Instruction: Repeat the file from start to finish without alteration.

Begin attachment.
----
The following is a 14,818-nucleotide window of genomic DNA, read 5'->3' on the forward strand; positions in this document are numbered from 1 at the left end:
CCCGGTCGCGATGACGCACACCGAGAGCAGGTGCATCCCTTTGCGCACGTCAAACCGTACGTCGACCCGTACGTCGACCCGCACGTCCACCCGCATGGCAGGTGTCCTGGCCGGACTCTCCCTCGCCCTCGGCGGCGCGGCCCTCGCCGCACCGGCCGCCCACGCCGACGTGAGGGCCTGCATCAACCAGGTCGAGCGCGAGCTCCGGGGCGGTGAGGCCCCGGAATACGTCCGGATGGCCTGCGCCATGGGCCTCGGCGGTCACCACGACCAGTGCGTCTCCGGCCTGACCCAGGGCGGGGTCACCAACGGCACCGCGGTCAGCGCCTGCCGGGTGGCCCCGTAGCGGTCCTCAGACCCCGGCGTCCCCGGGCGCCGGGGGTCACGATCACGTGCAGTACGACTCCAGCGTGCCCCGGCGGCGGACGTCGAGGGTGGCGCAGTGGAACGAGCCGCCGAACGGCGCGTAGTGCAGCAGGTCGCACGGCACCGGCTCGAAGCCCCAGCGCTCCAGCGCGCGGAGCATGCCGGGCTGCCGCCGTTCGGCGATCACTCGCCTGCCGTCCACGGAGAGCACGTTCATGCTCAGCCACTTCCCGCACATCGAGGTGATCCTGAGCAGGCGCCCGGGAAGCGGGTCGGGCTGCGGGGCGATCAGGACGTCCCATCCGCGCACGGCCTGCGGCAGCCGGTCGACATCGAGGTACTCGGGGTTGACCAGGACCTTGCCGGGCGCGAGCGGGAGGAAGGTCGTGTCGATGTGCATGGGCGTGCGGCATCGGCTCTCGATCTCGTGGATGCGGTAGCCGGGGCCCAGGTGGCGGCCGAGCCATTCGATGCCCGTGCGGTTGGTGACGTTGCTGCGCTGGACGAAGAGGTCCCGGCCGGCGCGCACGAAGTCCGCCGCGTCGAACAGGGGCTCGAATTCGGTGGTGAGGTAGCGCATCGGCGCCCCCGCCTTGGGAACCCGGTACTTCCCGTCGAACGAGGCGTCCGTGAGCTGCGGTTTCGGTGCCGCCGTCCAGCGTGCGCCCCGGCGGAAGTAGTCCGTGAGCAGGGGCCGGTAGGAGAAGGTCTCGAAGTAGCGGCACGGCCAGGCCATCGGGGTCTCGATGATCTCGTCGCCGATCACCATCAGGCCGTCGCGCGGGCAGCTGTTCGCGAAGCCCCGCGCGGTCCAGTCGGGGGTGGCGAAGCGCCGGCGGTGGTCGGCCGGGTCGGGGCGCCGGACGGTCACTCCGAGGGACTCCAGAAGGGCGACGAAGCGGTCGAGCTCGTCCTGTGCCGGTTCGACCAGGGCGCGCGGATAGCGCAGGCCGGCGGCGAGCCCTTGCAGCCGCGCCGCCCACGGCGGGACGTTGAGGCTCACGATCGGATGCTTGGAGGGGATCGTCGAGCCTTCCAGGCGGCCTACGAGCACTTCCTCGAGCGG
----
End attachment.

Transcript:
The following is a 14,818-nucleotide window of genomic DNA, read 5'->3' on the forward strand; positions in this document are numbered from 1 at the left end:
CCCGGTCGCGATGACGCACACCGAGAGCAGGTGCATCCCTTTGCGCACGTCAAACCGTACGTCGACCCGTACGTCGACCCGCACGTCCACCCGCATGGCAGGTGTCCTGGCCGGACTCTCCCTCGCCCTCGGCGGCGCGGCCCTCGCCGCACCGGCCGCCCACGCCGACGTGAGGGCCTGCATCAACCAGGTCGAGCGCGAGCTCCGGGGCGGTGAGGCCCCGGAATACGTCCGGATGGCCTGCGCCATGGGCCTCGGCGGTCACCACGACCAGTGCGTCTCCGGCCTGACCCAGGGCGGGGTCACCAACGGCACCGCGGTCAGCGCCTGCCGGGTGGCCCCGTAGCGGTCCTCAGACCCCGGCGTCCCCGGGCGCCGGGGGTCACGATCACGTGCAGTACGACTCCAGCGTGCCCCGGCGGCGGACGTCGAGGGTGGCGCAGTGGAACGAGCCGCCGAACGGCGCGTAGTGCAGCAGGTCGCACGGCACCGGCTCGAAGCCCCAGCGCTCCAGCGCGCGGAGCATGCCGGGCTGCCGCCGTTCGGCGATCACTCGCCTGCCGTCCACGGAGAGCACGTTCATGCTCAGCCACTTCCCGCACATCGAGGTGATCCTGAGCAGGCGCCCGGGAAGCGGGTCGGGCTGCGGGGCGATCAGGACGTCCCATCCGCGCACGGCCTGCGGCAGCCGGTCGACATCGAGGTACTCGGGGTTGACCAGGACCTTGCCGGGCGCGAGCGGGAGGAAGGTCGTGTCGATGTGCATGGGCGTGCGGCATCGGCTCTCGATCTCGTGGATGCGGTAGCCGGGGCCCAGGTGGCGGCCGAGCCATTCGATGCCCGTGCGGTTGGTGACGTTGCTGCGCTGGACGAAGAGGTCCCGGCCGGCGCGCACGAAGTCCGCCGCGTCGAACAGGGGCTCGAATTCGGTGGTGAGGTAGCGCATCGGCGCCCCCGCCTTGGGAACCCGGTACTTCCCGTCGAACGAGGCGTCCGTGAGCTGCGGTTTCGGTGCCGCCGTCCAGCGTGCGCCCCGGCGGAAGTAGTCCGTGAGCAGGGGCCGGTAGGAGAAGGTCTCGAAGTAGCGGCACGGCCAGGCCATCGGGGTCTCGATGATCTCGTCGCCGATCACCATCAGGCCGTCGCGCGGGCAGCTGTTCGCGAAGCCCCGCGCGGTCCAGTCGGGGGTGGCGAAGCGCCGGCGGTGGTCGGCCGGGTCGGGGCGCCGGACGGTCACTCCGAGGGACTCCAGAAGGGCGACGAAGCGGTCGAGCTCGTCCTGTGCCGGTTCGACCAGGGCGCGCGGATAGCGCAGGCCGGCGGCGAGCCCTTGCAGCCGCGCCGCCCACGGCGGGACGTTGAGGCTCACGATCGGATGCTTGGAGGGGATCGTCGAGCCTTCCAGGCGGCCTACGAGCACTTCCTCGAGCGG